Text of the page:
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Consequences of the Vienna Treaty of 1815
History knows many contracts that radically changed the course of events. The Vienna Treaty is one of them since it refers to the documents that define the new order in society and greatly affect the life and development of many countries. This paper describes the main objectives and the consequences of the Vienna Treaty of 1815.
The Congress of Vienna in 1814-1815 years was a pan-European conference, during which the system was concluding agreements aimed at restoring the feudal absolutist monarchies that were destroyed by the French Revolution in 1789 and the Napoleonic wars. There were defined new borders of Europe. Representatives of all European countries except the Ottoman Empire attended the Congress chaired by Austrian diplomat Count Metternich. The talks were held in a secret and overt rivalry, intrigue collusion.
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Decisions of the Congress of Vienna were collected in the Final Act. Congress authorized the inclusion of the territory of the Austrian Netherlands (today’s Belgium) in the new kingdom of the Netherlands, but all the other possessions of Austria came back under the control of the Habsburgs. Prussia got a part of Saxony, a large area of Westphalia and Rhineland. Denmark was deprived of Norway, which was given to Sweden. Italy restored the authority of the Pope over the Vatican and the Papal States, and the Bourbons returned to the Kingdom of the Two Sicilies. There was also formed German Confederation.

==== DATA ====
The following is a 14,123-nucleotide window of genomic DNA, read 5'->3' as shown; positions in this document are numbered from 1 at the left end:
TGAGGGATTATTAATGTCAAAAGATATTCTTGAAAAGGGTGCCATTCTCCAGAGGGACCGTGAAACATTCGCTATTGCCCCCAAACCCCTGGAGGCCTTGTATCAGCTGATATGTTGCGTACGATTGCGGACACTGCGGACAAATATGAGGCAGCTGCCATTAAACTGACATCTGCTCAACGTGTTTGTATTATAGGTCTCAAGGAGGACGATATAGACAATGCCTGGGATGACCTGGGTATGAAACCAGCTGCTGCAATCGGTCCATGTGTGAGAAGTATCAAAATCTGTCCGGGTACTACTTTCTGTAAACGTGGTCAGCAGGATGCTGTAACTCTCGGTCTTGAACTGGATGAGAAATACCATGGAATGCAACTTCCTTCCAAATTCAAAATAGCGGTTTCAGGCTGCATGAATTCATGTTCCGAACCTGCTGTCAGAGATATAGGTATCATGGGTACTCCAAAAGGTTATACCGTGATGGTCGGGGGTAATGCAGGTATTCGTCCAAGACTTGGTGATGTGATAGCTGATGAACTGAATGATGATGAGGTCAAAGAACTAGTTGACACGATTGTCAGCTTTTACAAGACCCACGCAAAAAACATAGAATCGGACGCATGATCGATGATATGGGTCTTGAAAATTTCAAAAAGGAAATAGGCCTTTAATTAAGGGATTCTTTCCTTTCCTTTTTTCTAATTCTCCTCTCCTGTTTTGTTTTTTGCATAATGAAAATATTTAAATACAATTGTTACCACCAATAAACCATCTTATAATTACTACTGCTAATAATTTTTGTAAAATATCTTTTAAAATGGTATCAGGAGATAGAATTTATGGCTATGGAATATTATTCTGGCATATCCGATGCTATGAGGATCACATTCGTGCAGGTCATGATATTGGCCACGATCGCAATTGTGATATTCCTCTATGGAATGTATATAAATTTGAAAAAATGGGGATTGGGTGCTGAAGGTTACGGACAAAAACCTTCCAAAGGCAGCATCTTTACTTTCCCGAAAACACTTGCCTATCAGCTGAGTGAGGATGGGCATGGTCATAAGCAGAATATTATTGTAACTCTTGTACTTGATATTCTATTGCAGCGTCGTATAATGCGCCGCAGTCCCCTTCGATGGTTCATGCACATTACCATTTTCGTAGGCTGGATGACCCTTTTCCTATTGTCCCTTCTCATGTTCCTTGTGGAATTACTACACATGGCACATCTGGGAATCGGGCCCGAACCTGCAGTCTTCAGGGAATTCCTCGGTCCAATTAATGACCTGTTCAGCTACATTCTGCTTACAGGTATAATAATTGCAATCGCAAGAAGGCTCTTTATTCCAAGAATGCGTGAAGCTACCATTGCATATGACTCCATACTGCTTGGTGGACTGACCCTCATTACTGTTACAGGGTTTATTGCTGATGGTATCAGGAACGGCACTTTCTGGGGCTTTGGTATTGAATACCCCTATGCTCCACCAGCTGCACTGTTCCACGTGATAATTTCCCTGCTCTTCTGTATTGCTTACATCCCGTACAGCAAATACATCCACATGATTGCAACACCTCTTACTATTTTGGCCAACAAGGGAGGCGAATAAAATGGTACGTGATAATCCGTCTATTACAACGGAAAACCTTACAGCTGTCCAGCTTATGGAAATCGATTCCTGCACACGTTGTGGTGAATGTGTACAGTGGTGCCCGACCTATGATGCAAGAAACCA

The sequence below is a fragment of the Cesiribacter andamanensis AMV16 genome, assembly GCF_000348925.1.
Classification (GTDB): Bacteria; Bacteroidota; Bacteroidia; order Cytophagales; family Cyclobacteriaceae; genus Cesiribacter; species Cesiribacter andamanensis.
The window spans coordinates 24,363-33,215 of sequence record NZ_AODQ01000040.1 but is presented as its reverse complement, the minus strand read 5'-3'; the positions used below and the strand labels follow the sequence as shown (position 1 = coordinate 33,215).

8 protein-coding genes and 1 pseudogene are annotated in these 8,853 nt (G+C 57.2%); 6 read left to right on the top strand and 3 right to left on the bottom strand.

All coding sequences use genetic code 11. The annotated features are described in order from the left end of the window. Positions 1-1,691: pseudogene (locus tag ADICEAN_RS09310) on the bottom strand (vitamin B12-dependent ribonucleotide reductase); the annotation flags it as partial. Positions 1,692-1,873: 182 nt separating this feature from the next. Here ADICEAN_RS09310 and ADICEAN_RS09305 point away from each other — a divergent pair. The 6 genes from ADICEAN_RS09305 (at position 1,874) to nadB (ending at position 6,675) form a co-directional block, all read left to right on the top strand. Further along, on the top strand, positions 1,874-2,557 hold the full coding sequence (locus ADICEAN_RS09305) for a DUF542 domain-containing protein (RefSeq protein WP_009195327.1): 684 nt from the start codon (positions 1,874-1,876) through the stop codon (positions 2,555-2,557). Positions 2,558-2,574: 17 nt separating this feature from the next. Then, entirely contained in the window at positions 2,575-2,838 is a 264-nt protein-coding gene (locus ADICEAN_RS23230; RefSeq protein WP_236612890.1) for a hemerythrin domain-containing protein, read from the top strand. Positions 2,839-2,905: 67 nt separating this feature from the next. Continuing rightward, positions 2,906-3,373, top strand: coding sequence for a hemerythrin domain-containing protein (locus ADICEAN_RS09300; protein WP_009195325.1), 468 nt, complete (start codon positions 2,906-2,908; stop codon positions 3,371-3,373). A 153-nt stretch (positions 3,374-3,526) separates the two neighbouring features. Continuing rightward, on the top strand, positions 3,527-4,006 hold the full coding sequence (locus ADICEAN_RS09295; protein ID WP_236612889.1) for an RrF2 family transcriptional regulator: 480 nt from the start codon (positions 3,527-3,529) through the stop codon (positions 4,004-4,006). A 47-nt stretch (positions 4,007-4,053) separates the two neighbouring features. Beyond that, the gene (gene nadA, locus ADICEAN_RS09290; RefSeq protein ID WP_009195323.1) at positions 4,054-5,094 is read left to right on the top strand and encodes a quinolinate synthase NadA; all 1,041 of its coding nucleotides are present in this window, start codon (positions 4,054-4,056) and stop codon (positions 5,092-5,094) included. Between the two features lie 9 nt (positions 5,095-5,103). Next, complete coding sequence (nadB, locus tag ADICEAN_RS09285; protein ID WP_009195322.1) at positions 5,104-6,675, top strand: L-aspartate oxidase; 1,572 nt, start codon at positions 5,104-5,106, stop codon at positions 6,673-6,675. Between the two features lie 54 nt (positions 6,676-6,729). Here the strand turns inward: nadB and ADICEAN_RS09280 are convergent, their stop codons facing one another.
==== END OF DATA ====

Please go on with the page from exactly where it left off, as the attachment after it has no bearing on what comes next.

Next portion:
A part of the Duchy of Warsaw was included in the territory of the Russian Empire under the name of the Kingdom of Poland, and the Russian Emperor Alexander I became the Polish king. Austria received the southern part of Little Poland and part of the Red Rus. Western land Wielkopolska with Poznan and Polish Pomerania returned to Prussia. There was international recognition of the neutrality of Switzerland. The proclamation of the policy of neutrality had a decisive impact on the subsequent development of Switzerland. Because of neutrality, it managed to not only protect its territory from the devastating wars of the 19th and 20th centuries but also stimulate the economy, maintaining mutually beneficial cooperation with the warring parties.
A congress identified a new balance of power in Europe, the current at the end of the Napoleonic wars, for a long time, marking the leading role of the victorious powers - Russia, Prussia, Austria, and Great Britain - in international relations. As a result of the Vienna Congress, a system of international relations developed, and The Holy Alliance of European states was created, which had the aim of ensuring the inviolability of European monarchies.